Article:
- M.A., Criminology, Pennsylvania State University
- B.A., Psychology, California State University, Long Beach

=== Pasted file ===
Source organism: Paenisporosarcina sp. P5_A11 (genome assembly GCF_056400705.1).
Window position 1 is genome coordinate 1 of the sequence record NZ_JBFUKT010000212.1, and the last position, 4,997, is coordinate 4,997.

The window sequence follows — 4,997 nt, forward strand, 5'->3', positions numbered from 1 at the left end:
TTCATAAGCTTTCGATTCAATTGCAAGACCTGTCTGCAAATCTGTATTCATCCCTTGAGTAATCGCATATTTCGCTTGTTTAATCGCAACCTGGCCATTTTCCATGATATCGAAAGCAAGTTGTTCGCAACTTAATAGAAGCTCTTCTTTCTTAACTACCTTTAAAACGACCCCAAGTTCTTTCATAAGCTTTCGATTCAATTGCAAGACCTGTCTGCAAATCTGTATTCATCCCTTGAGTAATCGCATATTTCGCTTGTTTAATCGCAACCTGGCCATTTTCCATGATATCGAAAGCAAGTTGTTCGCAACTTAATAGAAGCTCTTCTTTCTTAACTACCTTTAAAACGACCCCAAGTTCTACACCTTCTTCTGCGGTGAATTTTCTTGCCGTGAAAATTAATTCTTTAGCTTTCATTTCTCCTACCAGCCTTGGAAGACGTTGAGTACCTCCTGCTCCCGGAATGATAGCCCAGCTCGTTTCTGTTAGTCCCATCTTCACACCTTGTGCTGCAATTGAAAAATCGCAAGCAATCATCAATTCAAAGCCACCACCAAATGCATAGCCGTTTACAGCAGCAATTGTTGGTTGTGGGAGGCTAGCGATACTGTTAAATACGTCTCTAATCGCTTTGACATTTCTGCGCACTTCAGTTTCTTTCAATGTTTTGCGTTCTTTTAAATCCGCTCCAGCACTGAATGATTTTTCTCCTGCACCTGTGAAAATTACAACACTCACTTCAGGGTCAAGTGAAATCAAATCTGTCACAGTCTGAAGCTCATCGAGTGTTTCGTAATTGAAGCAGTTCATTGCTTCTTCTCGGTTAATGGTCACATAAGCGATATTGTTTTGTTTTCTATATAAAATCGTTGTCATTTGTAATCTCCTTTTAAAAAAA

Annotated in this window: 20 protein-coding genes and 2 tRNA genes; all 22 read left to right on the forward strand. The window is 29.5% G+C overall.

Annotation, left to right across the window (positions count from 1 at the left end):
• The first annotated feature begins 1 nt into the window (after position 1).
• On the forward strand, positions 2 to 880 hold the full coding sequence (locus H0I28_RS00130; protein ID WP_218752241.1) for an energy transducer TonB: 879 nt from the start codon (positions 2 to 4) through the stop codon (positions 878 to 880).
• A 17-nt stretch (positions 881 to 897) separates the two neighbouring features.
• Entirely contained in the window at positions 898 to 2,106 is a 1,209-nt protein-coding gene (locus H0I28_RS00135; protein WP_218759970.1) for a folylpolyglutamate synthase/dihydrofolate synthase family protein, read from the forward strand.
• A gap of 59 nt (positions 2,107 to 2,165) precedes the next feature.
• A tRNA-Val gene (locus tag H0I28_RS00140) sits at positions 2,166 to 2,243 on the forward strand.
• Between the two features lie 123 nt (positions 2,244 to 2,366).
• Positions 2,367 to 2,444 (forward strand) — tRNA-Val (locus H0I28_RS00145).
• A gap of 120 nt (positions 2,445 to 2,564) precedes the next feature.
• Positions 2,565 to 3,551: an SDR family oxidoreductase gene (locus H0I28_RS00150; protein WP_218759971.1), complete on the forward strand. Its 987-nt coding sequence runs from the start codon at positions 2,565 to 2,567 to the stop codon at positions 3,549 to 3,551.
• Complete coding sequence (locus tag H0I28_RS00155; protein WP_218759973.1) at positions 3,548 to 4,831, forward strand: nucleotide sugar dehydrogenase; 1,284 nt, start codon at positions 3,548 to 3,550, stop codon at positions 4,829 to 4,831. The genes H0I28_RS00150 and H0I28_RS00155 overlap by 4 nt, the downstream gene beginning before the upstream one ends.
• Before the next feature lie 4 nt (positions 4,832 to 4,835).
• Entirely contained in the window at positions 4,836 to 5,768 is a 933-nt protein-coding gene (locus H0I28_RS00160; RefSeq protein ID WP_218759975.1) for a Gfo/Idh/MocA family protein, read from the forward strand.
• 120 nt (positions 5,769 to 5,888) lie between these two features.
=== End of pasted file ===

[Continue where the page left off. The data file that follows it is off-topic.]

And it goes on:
Christopher Palmore is a doctoral candidate in the Department of Sociology and Criminology at Penn State University (expected completion May 2017). Christopher’s research examines violence, victimization, and neighborhood effects on crime. He is particularly interested in the relationship between routine activities and involvement in crime, and the role of neighborhoods and activity spaces in exposure to violence. His dissertation involves three studies that examine 1) the causal effects of unstructured socializing in an adult inmate sample; 2) the interaction between self-control and unstructured socializing; and 3) bystander effects in violent conflicts. Chris received his B.A. in Psychology from California State University, Long Beach, and his undergraduate research concentrated on cognition and metacognition. His work in this area can be seen in Psychonomic Bulletin & Review. Chris received his M.A. in Criminology from Penn State. His Master’s thesis examined the interaction between self-control and strain, and has been turned into a paper that is currently under review for publication. His other projects at Penn State have examined the biases associated with the attribution of blame to victims, the effects of traditional attitudes in victim-blaming, and the role of neighborhood disadvantage in the victim-offender overlap.